7. 310-Vladimir Vasilyev (Mini), + 3hrs, 2mins, 41secs
8. 306-Carlos Sousa (Mitsubishi), + 3hrs, 33mins, 35secs (40mins penalty in Stage 9)
9. 315-Bernhard Ten Brinke (Toyota), + 3hrs, 34mins, 7secs
10. 329-Aidyn Rakhimbayev (Mini), + 3hrs, 41mins, 24secs
20. 308-Robby Gordon (Gordini), + 7hrs, 22mins, 53secs

James Hinchcliffe on Andretti: ‘It’s certainly the place I want to be’

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Since before the start of the 2020 NTT IndyCar Series season, James Hinchcliffe tirelessly has worked to ensure the future would include a full-time return in 2021.

And with an opportunity to run the final three races this season with Andretti Autosport, there seems a surefire (albeit unlikely) path.

“If I go out and win all three,” Hinchcliffe joked with IndyCar on NBC announcer Leigh Diffey in an interview Friday (watch the video above), “it would be hard for them to say no, right?”

Regardless of whether he can go unbeaten at the Indianapolis Motor Speedway road course next weekend or the Oct. 25 season finale at St. Petersburg, Florida (where he earned his first career win in 2013), Hinchcliffe will have the chance to improve his stock with the team that he knows well and now has an opening among its five cars for 2021.

All three of Hinchcliffe’s starts this season — the June 6 season opener at Texas Motor Speedway, July 4 at the IMS road course and the Indianapolis 500 — were with Andretti, where he ran full time in IndyCar from 2012-14.

“Obviously, the plan from January 2020 was already working on ’21 and trying to be in a full-time program,” he said. “I’ve really enjoyed being reunited with Andretti Autosport, and everybody there has been so supportive. It’s been a very fun year for me on track. It’s been kind of a breath of fresh air in a lot of ways.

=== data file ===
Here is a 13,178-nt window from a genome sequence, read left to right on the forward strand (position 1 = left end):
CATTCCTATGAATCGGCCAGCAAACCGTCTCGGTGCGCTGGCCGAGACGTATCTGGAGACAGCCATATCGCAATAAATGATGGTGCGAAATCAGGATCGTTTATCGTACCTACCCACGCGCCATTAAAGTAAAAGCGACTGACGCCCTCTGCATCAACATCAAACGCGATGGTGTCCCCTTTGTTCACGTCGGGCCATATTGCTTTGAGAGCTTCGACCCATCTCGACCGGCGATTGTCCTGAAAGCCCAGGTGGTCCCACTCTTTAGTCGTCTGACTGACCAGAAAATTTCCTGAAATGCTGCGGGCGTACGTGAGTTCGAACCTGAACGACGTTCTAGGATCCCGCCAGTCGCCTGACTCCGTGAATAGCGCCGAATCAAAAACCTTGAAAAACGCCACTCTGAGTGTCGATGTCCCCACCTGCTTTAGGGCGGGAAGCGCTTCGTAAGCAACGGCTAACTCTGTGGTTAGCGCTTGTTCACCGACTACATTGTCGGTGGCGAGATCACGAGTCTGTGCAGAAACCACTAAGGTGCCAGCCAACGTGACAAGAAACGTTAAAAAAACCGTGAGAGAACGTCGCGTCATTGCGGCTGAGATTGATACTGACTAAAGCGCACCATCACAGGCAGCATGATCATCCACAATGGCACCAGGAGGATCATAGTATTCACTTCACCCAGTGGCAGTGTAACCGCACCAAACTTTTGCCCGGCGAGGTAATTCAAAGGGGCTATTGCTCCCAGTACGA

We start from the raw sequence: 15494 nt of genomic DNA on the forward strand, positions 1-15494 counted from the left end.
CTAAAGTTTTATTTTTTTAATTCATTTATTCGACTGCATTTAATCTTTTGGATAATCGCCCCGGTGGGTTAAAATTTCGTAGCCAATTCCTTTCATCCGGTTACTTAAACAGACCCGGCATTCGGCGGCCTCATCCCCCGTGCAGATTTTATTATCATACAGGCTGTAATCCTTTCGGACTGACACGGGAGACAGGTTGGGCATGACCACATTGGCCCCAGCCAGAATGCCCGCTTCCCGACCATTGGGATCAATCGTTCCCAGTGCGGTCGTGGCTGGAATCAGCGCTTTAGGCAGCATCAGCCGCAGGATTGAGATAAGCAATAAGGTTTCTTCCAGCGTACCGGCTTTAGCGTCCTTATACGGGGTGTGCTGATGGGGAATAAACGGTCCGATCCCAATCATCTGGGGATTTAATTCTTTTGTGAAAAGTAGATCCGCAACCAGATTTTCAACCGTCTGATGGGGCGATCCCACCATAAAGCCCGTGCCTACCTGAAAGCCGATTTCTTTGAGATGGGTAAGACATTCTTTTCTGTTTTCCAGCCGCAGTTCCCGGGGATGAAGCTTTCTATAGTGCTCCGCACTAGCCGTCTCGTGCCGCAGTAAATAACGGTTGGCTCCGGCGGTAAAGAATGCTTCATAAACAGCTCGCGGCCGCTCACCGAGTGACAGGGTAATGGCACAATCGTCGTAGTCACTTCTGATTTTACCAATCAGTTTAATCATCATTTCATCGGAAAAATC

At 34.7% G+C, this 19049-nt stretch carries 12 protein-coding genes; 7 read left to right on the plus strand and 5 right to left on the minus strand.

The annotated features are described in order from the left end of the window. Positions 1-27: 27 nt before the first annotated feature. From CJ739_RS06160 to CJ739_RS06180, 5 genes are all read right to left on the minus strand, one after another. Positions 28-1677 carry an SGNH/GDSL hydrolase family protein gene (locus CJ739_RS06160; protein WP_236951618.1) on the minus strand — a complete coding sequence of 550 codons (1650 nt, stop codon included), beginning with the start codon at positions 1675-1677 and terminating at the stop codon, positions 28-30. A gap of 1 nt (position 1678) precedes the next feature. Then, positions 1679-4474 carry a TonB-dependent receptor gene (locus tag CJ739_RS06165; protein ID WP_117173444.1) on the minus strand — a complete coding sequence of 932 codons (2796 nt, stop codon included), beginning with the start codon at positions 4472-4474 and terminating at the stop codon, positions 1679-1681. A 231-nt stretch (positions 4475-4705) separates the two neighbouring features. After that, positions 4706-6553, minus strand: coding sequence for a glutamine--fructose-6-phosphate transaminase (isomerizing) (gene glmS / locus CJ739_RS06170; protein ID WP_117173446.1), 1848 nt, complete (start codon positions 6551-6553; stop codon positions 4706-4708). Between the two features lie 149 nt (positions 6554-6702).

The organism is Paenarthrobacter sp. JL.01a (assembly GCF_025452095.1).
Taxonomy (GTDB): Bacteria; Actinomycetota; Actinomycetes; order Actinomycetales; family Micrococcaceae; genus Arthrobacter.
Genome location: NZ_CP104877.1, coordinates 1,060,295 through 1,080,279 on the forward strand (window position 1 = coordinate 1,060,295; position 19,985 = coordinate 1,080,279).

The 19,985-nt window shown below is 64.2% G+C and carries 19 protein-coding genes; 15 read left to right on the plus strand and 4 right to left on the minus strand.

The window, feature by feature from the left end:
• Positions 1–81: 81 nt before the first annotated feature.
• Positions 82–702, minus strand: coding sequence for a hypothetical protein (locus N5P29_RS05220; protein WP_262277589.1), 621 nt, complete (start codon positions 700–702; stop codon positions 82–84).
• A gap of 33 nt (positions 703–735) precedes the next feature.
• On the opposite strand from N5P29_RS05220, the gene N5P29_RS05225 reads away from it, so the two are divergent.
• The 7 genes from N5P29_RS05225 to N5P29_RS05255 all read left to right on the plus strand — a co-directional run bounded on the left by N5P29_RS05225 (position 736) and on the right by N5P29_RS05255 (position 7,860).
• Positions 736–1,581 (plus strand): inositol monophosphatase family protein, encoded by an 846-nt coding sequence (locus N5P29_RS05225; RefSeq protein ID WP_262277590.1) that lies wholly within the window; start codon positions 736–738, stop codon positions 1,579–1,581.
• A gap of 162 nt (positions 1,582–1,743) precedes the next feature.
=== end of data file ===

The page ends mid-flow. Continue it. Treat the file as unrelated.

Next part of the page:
“It’s certainly the place I want to be moving forward. We’ve been working on that, working on those conversations. Genesys has been an incredible partner in my three races. We’ll be representing Gainbridge primarily, but Genesys will still have a position on our car in the last three.”

Gainbridge is the primary sponsor of the No. 26 Dallara-Honda that was vacated by Zach Veach, who left the team after it was determined he wouldn’t return in 2021. Hinchcliffe can empathize having lost his ride with Arrow McLaren SP after last season with a year left on his deal.

“You never want to earn a ride at the expense of somebody else in the sense that has happened here with Zach,” Hinchcliffe said. “I feel bad that he’s not able to see out the last three races of his season. I’ve got a lot of respect for him off track. He’s been a teammate this year, a colleague for years before that and honestly a friend for years before that. I’ve got a lot of time for him and his family. I understand a little bit of what it’s like in that position and what he’s going through.”

Hinchcliffe is ready to seize the moment, though, starting with the Oct. 2-3 doubleheader race weekend at Indianapolis Motor Speedway. He had been hoping to add the Harvest Indy Grand Prix to his schedule and had been working out for the possibility.

“Then last week I had given up hope (and) was resigned that wasn’t happening,” he said. “I told my trainer, ‘I think we’re done for this year.’ Three days later, this call comes. I’m glad we didn’t make that decision too early. I feel great physically.

“I look at it as a great opportunity to continue to show I’ve still got what it takes and should be there hopefully full time next year on the grid.”

Watch Hinchliffe’s video with Leigh Diffey above or by clicking here.